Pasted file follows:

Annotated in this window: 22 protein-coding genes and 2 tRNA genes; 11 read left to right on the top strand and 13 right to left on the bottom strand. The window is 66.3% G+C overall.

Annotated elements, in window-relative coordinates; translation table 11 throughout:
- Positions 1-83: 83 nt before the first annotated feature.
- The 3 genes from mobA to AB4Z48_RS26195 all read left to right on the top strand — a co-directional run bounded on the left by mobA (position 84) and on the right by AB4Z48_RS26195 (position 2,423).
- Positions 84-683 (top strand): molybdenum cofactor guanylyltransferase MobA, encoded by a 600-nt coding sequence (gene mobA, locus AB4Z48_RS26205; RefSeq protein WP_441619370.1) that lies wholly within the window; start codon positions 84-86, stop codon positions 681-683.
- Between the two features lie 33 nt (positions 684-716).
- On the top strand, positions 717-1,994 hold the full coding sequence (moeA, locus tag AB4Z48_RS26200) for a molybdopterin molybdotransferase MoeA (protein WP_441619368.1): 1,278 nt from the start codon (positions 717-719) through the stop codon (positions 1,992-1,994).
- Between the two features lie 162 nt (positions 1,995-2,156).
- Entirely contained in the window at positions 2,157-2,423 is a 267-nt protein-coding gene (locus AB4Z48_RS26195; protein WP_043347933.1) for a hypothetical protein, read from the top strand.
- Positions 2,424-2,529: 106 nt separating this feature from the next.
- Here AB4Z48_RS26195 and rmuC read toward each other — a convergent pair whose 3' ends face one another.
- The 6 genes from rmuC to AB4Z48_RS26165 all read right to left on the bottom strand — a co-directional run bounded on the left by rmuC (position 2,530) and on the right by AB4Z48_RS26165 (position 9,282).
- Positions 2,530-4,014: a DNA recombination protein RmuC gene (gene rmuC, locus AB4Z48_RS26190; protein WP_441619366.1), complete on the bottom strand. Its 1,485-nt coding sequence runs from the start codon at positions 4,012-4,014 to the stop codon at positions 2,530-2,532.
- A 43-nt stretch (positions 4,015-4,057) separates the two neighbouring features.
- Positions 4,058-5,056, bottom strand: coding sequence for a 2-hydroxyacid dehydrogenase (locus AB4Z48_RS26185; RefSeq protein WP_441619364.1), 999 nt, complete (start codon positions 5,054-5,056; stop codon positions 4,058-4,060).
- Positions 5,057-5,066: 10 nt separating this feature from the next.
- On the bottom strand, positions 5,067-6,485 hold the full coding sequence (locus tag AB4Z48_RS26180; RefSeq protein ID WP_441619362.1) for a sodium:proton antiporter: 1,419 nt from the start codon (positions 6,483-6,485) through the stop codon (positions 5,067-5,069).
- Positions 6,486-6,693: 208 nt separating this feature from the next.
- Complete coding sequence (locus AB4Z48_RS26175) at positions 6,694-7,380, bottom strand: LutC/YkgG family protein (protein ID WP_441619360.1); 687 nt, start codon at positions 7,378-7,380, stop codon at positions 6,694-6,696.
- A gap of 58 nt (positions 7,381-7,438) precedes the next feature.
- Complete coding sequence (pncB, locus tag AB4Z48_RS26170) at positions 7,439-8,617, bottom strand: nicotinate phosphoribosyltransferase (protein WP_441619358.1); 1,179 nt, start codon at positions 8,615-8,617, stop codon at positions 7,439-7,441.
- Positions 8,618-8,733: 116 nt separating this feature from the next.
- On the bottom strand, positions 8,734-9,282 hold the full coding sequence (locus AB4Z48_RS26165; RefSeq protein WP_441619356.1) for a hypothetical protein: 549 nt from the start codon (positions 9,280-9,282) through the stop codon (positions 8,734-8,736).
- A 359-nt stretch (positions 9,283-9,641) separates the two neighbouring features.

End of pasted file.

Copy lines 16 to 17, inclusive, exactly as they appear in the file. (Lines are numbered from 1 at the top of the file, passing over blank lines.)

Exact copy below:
- Positions 5,057-5,066: 10 nt separating this feature from the next.
- On the bottom strand, positions 5,067-6,485 hold the full coding sequence (locus tag AB4Z48_RS26180; RefSeq protein ID WP_441619362.1) for a sodium:proton antiporter: 1,419 nt from the start codon (positions 6,483-6,485) through the stop codon (positions 5,067-5,069).